As already reported, we will start by studying theoretically the case of a sample with a rectangular groove on the surface. The geometry of the sample is presented on Figure 2.

Using the expressions of the temperatures on the theoretical program on maple 9.5, we could draw the curves representing the amplitude and the phase variations of the photothermal signal at the sample surface. Figures 3 and 4 are the theoretical curves for the two following cases: and at different modulations frequencies.

3. Experimental Set-Up

The experimental set-up is described in Figure 5. In our case, the pump beam is a halogen lamp (50 W of power) focused on the sample surface with an optical lens of 50 mm focal length. The light is modulated using a mechanical chopper (SR540). The laser probe beam (He-Ne) skimming the sample surface will be deflected. The sample is fixed on X-Y table (two stepper motors Newport Miniature linear stages MFA) commanded by an Universal Motion Controller/Driver ESP300 which gives the

(3) |

Figure 2. Geometry of a sample with a rectangular surface defect. x_{0}: width of the defect; a: diameter of the pump beam.

Figure 3. Theoretical amplitude and phase variations for a < x_{0}.

possibility of displacement horizontally and vertically. A program in Visual Basic makes automatic measurements of the photothermal signal. The system works in such a way that it measures the signal at one point, and then moves to the next. The deflection of the probe beam is measured thanks to a silicon photodetector of four quadrants (QD50T) linked to a lock-in amplifier (EG&G Model 5209) giving the amplitude and the phase of the photothermal signal. A personal computer was used to store the amplitude and the phase of the signal and draw their variations with the displacement.

4. Experimental Results and Discussion

The pump beam which is perpendicular to the sample’s

Figure 4. Theoretical amplitude and phase variations for a > x_{0}.

Figure 5. Experimental set up.

surface is focused, at the beginning, outside of the defect. By moving the sample, the signal remains constant along the flat surface. As soon as the pump beam arrives at defect, there is a change in signal according to geometry of the defect. When the task of the pump beam will be fully focused at the defect, the signal becomes again constant and we observe the same phenomenon on the other side.

As a first step, we have study a known surface defect, consisting of a groove hollowed into Plexiglas. The shape of the defect is 5 mm of width which is greater than the pump beam size (a = 3 mm) and a depth of 150 µm. One can observe in Figure 6 the good agreement between experimental and theory curves which proves the validity of our theoretical model.

In a second study, we consider two samples of Aluminum the first having a surface defect identical to the previous Plexiglas one and the second presenting a subsurface defect shown in Figure 7.

On Figure 8 are drawn the theoretical and experimental curves of the first aluminum sample, on the second Aluminum sample, the defect was carved on the back face of the sample by keeping the material to a thickness of about 100 microns. The sample presents a cylindrical defect of about 5 mm of diameter. The scan is effected in a direction perpendicular to the axis of the cylindrical hole.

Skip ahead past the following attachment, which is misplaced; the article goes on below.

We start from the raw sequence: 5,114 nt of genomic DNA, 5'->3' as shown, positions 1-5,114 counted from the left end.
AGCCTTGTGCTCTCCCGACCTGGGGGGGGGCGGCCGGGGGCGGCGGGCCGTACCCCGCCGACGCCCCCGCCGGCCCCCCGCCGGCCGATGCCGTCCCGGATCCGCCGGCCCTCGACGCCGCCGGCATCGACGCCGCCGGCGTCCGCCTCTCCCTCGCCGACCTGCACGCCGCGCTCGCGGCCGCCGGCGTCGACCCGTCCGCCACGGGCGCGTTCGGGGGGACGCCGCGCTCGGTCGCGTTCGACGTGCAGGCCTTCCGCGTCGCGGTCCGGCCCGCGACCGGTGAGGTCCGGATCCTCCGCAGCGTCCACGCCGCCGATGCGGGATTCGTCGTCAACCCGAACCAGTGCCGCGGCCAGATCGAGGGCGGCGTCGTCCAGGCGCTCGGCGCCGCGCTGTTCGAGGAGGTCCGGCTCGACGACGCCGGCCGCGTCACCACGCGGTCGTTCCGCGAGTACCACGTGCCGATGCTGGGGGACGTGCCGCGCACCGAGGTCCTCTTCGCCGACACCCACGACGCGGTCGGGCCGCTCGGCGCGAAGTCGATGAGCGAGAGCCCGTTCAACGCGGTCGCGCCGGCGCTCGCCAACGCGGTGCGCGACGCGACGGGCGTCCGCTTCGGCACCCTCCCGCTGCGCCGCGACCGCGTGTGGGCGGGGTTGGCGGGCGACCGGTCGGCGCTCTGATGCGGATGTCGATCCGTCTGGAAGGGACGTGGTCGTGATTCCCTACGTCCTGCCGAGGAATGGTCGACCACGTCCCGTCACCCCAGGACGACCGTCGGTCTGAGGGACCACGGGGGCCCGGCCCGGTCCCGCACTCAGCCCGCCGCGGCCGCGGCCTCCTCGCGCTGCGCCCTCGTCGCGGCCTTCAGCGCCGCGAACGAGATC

In Figure 9 are presented the experimental and the theoretical results of amplitude and phase. We remark from this figure that the amplitude of the photothermal signal increases when the pump beam passes above the

Figure 6. Experimental and theoretical variations of amplitude and phase for a surface defect on plexiglas sample.

Figure 7. Geometry of subsurface defect in an aluminium sample.

Figure 8. Experimental and theoretical variations of amplitude and phase for a surface defect on aluminium sample.

hole. The increase of signal is due to the fact that the thermal diffusivity is much slower in a cavity filled with air than in solid aluminum. Also, in this case, we show the good agreement between experimental and theoretical curves so we could consider that our theoretical model is suitable with this problem.

The little disagreement between the theoretical and experimental curves is due, in fact, to the geometry of the

Figure 9. Experimental and theoretical variations of amplitude and phase for a subsurface defect in an aluminium sample.

defect that is not perfectly rectangular.

5. Conclusion

In this work we have tested the one dimensional theoretical model that we developed in the uniform heating case, this case can be experimentally realized by heating the sample using a halogen lamp. We have considered in a first study a surface defect illustrated by a rectangular groove cut into Plexiglas and another in aluminum. A subsurface defect described by a hole of cylindrical shape situated at a depth of 100 µm and whose axis is parallel to the aluminum surface sample. The good agreement between the experimental and the theoretical curves of amplitude and phase of the photothermal signal, prove the validity of our theoretical model. Our future project will be to characterize some unknown subsurface defects in order to obtain information about their size, depth and nature.